Standing up and presenting to others is an important responsibility of a line manager. It is a key communication tool and therefore managers need to be credible and believable when they present. However, despite its importance many managers dread delivering presentations and some avoid them altogether!  To help you we have prepared the following simple tips for delivering a great presentation:

  1. Purpose. The first tip is to be clear about the purpose of the presentation. Is it to persuade, convince, inform, consult?  It is vital that you are clear about this as everything flows from the purpose.
  2. Outcomes.  This is linked to the purpose.  What specifically do you want to happen as a result of the presentation?   Do you need a decision to be made? Or perhaps agreement to a proposed way forward?
  3. Consider your audience.  While you may have some specific outcomes in mind what will your audience gain from your presentation?  Simply standing up and telling them something they could have read in an email will only cause them to lose interest and disengage.
  4. Planning and preparation. When preparing your presentation work back from the purpose and outcomes of the presentation and prepare a structure that presents the facts, and builds to a logical conclusion.  Remember the British Army adage of 6 P’s, in other words Proper Preparation and Planning Prevents Poor Performance.
  5. Consider the presentation materials needed and avoid ‘Death by PowerPoint’. Do you really need 30 slides for a 5 minute briefing?. If you are using slides think about what you will put on them. There is nothing worse than slides with 100 words on each in Arial 10pt font that can’t be read more than 1m from the screen!
  6. What pre-reading materials might you need to send out in advance?  If you want a decision or agreement to a specific course of action it may be unrealistic to expect your audience to agree without some prior knowledge.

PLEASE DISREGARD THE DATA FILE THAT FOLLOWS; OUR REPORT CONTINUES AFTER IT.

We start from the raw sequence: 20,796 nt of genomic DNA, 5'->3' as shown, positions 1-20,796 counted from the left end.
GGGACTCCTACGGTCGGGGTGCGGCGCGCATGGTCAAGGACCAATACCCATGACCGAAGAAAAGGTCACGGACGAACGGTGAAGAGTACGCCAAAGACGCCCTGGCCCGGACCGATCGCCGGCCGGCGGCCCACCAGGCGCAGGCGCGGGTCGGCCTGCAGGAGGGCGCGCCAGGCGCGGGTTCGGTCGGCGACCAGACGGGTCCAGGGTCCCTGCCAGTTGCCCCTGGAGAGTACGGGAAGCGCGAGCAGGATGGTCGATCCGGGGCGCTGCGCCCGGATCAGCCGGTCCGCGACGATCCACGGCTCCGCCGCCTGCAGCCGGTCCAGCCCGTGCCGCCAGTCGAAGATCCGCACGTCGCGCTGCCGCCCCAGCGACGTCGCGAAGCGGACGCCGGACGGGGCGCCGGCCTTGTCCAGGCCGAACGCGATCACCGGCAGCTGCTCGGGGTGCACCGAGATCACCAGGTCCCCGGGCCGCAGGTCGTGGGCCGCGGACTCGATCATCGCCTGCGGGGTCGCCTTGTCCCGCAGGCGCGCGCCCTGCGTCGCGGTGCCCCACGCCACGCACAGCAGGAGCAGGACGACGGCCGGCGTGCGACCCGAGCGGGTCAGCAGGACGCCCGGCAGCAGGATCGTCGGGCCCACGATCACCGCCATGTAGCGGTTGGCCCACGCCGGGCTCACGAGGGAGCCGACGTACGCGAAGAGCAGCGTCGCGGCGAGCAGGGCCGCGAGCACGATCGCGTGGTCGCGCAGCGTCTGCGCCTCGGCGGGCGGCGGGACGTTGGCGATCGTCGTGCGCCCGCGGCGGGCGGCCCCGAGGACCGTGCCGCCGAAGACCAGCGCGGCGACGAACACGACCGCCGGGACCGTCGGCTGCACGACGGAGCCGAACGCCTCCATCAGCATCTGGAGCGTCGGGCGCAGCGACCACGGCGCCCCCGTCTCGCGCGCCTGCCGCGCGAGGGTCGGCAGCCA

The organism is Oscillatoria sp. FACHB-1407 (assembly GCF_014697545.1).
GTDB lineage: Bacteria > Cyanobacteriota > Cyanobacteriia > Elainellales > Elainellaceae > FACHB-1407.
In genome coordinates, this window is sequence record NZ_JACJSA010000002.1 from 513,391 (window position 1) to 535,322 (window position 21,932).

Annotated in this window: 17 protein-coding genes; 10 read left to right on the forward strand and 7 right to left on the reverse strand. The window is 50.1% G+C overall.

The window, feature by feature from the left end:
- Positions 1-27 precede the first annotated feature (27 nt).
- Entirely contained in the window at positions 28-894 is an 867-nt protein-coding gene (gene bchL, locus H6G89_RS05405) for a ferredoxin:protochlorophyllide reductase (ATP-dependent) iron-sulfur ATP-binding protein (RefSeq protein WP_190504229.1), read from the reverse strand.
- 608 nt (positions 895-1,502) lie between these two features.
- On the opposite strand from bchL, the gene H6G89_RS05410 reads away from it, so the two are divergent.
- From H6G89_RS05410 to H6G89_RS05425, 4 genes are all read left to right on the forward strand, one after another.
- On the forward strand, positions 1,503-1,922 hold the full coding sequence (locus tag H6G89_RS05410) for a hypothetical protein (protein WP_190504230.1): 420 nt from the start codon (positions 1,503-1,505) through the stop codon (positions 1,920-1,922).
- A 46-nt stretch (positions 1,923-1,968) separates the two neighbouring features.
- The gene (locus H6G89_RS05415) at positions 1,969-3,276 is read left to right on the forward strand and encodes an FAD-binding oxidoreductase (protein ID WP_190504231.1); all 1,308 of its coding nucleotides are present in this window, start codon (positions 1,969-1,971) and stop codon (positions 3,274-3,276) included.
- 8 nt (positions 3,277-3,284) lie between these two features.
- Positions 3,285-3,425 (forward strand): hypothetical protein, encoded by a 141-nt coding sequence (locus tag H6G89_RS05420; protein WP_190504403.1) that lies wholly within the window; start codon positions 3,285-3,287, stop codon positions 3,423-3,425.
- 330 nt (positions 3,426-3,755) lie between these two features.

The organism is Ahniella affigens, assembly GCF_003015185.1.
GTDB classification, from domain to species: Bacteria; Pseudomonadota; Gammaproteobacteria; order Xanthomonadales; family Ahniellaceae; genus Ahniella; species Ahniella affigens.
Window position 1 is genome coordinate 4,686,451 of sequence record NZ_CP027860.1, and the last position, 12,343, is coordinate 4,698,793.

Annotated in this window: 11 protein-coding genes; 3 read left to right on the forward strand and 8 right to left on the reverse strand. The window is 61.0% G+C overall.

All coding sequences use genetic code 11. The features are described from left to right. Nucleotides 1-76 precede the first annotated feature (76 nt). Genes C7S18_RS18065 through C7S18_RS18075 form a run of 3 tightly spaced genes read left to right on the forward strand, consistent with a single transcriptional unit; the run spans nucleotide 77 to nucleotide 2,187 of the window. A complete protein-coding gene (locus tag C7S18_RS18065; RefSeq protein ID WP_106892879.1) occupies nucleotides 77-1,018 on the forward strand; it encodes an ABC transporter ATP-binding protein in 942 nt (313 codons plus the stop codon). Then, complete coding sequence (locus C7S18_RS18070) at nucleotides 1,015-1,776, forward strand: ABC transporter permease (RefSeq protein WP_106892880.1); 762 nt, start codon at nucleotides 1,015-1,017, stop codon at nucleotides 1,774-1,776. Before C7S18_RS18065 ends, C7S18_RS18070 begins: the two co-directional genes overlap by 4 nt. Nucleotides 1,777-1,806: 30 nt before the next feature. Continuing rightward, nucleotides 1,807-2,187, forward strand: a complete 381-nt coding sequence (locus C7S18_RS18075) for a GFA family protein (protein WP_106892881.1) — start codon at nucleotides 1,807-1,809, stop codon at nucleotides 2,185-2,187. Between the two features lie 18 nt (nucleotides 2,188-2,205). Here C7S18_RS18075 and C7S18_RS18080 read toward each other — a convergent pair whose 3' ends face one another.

7. Room layout and equipment.  It may sound obvious but familiarise yourself with the room make, sure it is laid out how you want it and everything works, especially if you wish to use the internet for YouTube or TedTalk clips.
  8. Presentation delivery. Remember the confidence and credibility you present will be a combination of the words you use, your voice tone and body language. Use positive and influential words and avoid where possible using ‘qualifiers’.  Think about your posture, stand up straight with your feet a shoulder’s width apart and use smooth movements with your hands to emphasise your points.
  9. Practice, Practice, Practice. You may never enjoy delivering a presentation but the more presentations you deliver the greater your confidence will become and the less anxious you will be. Consider recording your presentation beforehand  – this will enable you to see how you come across.
  10. Ask for feedback. You are not always the best judge of your own performance and so it is vital to ask for honest and constructive feedback. Don’t accept bland feedback such as ‘oh it was fine’ or ‘well it wasn’t really very good’, ask for specific examples. For example ‘what exactly did I do that made you think it was not very good’. Having clear specific examples will help you to improve.

Presenting is a key management communication tool and while your job is not to entertain per se, you do need to be credible and believable, and the tips outlined above will enable you to achieve those goals.  If you want to improve your skills further consider our 1 day in house Presentation Skills Course for up to 10 delegates.